The salty, sarcasm-spewing, severe-looking Sandra Bernhard _ who can turn talk show on its ear with her ribald antics, who might strip to near-buck-nakedness on stage if the mood strikes _ happens to be in a low-key, reflective mood this particular weekday morning for her phone interview. Maybe because it's 9 a.m., and she explains that her time is tight, but Bernhard does not respond expansively to questions. She bristles at one query about how people seem to either love her or hate her. Her answers come in measured, matter-of-fact sentences. Tightly edited little sound bites.
So Sandra, you made such an impression with your role in King of Comedy (opposite Robert DeNiro and Jerry Lewis in 1983), I thought you'd see plenty of film roles coming your way. Why do you think it hasn't worked out?
"There aren't that many good roles around that need the kind of dimension I can bring, unfortunately. The timing wasn't right for some reason. Things look to be happening now."
Would you give David Letterman's show a fair amount of credit for the rise in your career?
"It certainly kept me out there when I wasn't doing films. It was one of the few places (in the mass media) where I could do what I do. It was a great thing for me."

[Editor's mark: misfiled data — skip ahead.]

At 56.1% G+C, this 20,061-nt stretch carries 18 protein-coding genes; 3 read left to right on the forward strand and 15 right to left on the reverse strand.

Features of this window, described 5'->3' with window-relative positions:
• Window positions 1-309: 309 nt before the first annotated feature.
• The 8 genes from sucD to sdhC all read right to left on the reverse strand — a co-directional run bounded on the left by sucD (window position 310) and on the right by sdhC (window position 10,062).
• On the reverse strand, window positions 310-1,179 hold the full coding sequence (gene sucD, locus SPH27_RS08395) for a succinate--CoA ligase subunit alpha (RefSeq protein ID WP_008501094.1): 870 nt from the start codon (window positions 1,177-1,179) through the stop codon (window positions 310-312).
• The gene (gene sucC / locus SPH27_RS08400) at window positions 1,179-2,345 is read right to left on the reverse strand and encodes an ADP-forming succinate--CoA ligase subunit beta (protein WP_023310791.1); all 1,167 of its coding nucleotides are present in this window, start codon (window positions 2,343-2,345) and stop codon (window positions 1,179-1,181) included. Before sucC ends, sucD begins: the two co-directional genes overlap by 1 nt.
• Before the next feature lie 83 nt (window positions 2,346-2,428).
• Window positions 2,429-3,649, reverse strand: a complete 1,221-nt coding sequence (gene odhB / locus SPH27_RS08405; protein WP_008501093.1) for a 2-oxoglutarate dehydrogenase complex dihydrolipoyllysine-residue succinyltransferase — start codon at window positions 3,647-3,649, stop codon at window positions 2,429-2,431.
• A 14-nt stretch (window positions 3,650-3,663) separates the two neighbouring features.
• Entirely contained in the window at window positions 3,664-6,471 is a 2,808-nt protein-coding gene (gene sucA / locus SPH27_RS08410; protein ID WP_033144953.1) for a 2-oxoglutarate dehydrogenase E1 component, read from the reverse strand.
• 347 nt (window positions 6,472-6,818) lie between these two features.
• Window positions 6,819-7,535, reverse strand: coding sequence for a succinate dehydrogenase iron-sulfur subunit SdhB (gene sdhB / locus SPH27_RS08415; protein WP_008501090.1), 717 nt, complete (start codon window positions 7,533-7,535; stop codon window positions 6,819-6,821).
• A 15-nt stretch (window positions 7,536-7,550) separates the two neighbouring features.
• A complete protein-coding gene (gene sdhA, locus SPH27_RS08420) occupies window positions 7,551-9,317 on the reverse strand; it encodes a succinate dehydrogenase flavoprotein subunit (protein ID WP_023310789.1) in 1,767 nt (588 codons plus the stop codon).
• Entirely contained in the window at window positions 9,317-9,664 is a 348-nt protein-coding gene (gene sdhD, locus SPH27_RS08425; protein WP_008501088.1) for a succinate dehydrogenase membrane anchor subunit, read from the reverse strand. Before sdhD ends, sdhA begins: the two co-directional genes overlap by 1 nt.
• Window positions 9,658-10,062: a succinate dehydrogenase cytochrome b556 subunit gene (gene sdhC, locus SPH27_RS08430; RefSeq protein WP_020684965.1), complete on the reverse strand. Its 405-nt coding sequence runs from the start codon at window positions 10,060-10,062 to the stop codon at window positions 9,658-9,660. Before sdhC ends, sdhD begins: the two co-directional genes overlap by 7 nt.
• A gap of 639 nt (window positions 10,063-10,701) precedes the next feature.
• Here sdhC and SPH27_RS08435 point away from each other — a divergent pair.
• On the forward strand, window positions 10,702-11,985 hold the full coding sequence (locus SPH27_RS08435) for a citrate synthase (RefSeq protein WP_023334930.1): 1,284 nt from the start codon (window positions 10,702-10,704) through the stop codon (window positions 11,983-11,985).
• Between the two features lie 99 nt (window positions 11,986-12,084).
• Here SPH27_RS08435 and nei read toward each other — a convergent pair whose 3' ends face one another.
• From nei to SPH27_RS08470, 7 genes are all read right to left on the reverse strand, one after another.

And so it goes. Bernhard obviously prefers to save her outrageous side for stage and/or screen. (Look for her dishing with Madonna in Truth or Dare and taking the role of a society matron with a Marie Antoinette attitude in Hudson Hawk.) Through the years she's been plenty outrageous. The lithe redhead is one of the women comics from whom vulgar words roll off the tongue. She discourses openly about sex, pokes fun at other performers. She knows how to attract attention. Bernard is a fearless second-tier star whose celebrity surpasses her accomplishments.
Many of her regular appearances on Letterman through the '80s were memorable affairs. Bernhard would taunt the acid-tongued host, often matching him barb for barb. She'd play touchy-feely, make Dave blush. Once she brought Madonna on the show unannounced. They were dressed in the same androgynous get-up.
She says Letterman never got angry and no one from the talk show ranks ever asked her to tone it down. "They would encourage me," Bernhard says. "I would liven up these shows that were a lot of the time really boring. I was one of the few people who could come on and make it an event, especially in the case of Letterman. But in general, those shows are just too tired and full of cliches."
About occasionally stripping down to pasties on stage? "It's just another commentary," she says flatly. "About all kinds of manipulative cultural stuff that happens to women. It's a satire, a parody of how women are exploited."
AT A GLANCE
Sandra Bernhard at the Tampa Theater at 8 p.m. Friday. Tickets are $22.50 (plus service charge), available through Ticketmaster or the Tampa Theater box office.